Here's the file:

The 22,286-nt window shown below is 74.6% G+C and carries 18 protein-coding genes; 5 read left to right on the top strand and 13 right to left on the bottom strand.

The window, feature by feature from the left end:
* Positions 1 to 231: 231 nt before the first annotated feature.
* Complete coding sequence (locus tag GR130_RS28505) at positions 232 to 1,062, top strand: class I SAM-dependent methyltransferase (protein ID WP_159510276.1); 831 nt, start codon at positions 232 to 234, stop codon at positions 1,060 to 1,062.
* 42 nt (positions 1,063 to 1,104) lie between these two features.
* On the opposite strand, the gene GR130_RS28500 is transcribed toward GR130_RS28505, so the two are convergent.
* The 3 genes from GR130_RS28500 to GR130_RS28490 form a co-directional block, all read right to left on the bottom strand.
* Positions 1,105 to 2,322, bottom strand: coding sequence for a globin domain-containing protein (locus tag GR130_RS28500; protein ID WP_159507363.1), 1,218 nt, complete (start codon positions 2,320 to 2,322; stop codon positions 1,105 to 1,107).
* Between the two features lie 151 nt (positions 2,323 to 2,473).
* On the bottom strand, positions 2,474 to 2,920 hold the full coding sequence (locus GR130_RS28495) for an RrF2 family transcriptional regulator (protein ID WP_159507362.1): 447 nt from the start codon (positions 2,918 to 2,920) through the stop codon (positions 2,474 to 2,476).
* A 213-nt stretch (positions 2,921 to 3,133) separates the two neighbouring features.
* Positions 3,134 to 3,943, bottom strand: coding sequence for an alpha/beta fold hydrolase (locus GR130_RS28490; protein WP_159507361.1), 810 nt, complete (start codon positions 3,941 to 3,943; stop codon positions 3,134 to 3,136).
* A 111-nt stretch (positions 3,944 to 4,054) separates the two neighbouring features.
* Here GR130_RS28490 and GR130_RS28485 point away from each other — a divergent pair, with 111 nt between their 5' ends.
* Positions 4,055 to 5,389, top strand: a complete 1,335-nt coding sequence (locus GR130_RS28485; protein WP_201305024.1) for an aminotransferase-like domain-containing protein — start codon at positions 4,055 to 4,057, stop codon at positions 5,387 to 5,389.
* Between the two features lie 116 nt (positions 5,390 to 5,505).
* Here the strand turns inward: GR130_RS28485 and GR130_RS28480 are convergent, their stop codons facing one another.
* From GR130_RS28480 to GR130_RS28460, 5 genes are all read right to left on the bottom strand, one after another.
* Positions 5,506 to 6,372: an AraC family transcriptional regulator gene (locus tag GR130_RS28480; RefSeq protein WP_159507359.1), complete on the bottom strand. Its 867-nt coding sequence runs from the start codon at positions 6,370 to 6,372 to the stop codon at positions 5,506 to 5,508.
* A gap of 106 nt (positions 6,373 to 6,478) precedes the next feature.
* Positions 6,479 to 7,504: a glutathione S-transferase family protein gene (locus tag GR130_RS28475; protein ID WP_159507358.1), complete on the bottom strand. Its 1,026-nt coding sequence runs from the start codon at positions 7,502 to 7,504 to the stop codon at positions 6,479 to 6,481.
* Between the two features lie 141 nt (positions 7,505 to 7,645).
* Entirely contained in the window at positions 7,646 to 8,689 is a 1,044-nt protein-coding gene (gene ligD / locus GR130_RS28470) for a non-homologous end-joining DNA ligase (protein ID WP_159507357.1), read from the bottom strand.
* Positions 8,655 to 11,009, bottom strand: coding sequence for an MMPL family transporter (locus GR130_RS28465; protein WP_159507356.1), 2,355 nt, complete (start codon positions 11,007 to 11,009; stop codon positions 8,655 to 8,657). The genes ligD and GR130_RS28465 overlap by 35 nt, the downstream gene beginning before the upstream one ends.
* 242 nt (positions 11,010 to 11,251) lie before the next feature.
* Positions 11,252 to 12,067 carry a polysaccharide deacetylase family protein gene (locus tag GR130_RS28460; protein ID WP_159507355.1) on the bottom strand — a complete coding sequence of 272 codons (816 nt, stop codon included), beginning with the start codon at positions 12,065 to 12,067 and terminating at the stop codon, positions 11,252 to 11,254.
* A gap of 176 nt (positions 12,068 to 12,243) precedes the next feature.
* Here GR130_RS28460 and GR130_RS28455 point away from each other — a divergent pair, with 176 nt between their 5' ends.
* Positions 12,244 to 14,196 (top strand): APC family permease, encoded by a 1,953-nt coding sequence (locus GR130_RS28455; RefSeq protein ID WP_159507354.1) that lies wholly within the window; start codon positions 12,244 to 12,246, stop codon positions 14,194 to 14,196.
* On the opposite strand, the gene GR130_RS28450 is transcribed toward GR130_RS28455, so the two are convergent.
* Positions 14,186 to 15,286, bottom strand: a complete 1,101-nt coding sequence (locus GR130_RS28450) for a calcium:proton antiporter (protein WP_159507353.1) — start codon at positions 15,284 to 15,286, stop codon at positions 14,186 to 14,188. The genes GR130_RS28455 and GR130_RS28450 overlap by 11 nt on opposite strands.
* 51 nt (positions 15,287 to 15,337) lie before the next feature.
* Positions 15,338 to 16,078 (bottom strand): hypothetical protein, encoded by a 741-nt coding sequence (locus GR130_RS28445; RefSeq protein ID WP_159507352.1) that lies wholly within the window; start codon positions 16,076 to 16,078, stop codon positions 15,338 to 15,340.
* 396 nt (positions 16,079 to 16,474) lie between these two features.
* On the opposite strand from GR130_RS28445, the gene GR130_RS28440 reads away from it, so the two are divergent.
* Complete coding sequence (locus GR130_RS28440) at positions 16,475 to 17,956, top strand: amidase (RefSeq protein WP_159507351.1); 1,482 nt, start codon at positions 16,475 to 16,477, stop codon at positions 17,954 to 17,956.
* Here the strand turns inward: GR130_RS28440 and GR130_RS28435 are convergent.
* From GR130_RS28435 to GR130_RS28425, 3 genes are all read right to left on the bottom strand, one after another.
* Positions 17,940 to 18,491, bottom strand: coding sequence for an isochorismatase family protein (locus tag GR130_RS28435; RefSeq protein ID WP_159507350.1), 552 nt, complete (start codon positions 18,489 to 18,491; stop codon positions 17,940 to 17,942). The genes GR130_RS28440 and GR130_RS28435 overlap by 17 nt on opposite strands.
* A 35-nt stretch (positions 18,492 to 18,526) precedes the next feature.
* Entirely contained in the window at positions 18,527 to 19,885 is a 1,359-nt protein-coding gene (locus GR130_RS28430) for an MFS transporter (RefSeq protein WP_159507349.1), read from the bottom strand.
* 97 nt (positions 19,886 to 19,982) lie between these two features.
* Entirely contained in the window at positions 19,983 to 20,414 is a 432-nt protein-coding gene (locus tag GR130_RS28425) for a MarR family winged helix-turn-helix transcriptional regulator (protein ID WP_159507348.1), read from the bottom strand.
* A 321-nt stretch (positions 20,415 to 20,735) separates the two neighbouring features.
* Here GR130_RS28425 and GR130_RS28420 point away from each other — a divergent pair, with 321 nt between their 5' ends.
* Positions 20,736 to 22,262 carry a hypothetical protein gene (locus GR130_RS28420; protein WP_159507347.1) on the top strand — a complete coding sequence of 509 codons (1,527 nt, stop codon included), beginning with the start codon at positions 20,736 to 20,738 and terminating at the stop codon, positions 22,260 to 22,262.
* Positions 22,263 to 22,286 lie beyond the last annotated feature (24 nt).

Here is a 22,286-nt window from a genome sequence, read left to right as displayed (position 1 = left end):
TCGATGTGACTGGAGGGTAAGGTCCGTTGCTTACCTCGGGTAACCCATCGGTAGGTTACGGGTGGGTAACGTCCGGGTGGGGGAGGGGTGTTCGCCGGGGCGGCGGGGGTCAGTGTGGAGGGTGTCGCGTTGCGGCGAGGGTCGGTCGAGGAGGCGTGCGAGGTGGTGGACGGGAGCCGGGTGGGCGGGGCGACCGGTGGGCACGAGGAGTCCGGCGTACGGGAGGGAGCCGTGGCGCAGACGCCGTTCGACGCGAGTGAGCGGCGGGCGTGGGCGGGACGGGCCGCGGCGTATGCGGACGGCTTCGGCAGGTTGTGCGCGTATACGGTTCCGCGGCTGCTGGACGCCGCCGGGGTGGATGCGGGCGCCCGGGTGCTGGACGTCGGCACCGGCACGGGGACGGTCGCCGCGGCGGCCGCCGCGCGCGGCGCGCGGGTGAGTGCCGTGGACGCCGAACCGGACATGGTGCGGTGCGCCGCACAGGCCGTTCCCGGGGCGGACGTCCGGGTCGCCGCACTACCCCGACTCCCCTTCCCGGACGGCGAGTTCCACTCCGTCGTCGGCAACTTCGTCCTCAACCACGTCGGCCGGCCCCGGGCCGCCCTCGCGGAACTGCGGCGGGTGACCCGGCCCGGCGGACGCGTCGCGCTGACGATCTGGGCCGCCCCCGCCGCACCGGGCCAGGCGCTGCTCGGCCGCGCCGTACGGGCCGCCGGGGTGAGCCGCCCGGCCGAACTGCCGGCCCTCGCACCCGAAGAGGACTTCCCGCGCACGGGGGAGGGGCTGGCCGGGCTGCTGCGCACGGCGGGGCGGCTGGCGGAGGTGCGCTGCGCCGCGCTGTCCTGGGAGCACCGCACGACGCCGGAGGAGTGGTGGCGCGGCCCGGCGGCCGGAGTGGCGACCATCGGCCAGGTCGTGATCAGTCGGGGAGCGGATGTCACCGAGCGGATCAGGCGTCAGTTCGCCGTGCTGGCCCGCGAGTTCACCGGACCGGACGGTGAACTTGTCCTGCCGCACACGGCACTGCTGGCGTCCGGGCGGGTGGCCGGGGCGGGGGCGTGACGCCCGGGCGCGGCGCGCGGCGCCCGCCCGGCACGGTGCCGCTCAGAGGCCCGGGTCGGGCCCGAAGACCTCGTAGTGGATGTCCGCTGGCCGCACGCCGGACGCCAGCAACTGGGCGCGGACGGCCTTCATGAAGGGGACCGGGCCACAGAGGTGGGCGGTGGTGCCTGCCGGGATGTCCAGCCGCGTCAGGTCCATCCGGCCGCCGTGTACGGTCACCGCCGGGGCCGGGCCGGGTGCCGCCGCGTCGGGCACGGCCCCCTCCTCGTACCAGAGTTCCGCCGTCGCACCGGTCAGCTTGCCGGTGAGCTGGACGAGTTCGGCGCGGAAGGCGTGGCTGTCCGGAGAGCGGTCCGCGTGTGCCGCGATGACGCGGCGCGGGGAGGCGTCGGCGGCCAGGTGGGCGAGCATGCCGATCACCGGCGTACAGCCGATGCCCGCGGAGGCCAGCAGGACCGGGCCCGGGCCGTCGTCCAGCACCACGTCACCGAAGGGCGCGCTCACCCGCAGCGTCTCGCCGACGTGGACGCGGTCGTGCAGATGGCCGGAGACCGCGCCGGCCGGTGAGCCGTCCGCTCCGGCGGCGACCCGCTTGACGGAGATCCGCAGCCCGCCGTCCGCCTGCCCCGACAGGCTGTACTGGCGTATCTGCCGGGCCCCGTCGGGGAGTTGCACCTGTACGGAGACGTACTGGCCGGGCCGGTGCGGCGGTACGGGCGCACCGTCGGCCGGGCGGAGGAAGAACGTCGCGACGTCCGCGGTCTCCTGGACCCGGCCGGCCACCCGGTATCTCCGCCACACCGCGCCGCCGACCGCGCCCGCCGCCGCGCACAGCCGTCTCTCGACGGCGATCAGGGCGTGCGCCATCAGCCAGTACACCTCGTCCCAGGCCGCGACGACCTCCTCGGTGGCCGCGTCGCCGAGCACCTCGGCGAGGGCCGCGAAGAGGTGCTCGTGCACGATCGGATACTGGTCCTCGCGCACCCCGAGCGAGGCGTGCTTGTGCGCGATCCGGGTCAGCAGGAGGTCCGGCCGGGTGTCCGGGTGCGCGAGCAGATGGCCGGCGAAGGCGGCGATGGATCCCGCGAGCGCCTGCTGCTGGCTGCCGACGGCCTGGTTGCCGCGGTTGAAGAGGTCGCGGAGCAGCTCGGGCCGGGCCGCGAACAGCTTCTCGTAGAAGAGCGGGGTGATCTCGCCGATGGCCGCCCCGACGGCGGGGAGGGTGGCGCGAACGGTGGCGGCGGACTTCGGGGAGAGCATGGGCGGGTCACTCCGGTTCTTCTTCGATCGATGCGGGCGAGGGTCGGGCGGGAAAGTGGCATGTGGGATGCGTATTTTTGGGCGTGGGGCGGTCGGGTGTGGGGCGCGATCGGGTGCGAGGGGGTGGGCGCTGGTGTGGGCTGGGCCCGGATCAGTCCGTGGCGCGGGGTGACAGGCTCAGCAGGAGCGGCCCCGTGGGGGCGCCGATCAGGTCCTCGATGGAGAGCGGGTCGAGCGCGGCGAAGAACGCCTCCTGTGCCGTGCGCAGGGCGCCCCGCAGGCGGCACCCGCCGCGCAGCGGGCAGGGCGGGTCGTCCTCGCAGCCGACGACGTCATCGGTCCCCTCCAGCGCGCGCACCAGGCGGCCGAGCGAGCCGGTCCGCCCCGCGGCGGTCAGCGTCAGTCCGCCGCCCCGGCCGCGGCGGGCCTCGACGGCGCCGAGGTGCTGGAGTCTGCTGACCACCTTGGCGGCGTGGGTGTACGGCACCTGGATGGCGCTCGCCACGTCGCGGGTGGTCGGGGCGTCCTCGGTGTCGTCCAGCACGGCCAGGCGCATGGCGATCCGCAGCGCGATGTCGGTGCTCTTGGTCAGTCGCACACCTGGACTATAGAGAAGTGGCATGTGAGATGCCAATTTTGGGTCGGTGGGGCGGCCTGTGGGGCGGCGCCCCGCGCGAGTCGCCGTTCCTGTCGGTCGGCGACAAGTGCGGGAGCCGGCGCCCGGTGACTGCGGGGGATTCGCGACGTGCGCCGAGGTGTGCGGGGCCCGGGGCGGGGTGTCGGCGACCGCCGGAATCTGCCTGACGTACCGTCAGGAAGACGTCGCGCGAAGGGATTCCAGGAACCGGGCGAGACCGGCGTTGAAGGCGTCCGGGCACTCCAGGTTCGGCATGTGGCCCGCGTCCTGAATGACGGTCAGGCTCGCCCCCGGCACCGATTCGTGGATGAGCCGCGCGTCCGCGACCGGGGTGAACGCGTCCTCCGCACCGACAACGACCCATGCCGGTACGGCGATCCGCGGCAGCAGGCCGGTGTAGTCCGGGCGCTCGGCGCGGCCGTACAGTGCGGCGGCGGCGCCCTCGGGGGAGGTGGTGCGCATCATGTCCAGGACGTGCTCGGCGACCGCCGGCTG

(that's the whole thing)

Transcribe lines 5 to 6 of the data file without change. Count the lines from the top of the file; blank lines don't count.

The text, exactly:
* 42 nt (positions 1,063 to 1,104) lie between these two features.
* On the opposite strand, the gene GR130_RS28500 is transcribed toward GR130_RS28505, so the two are convergent.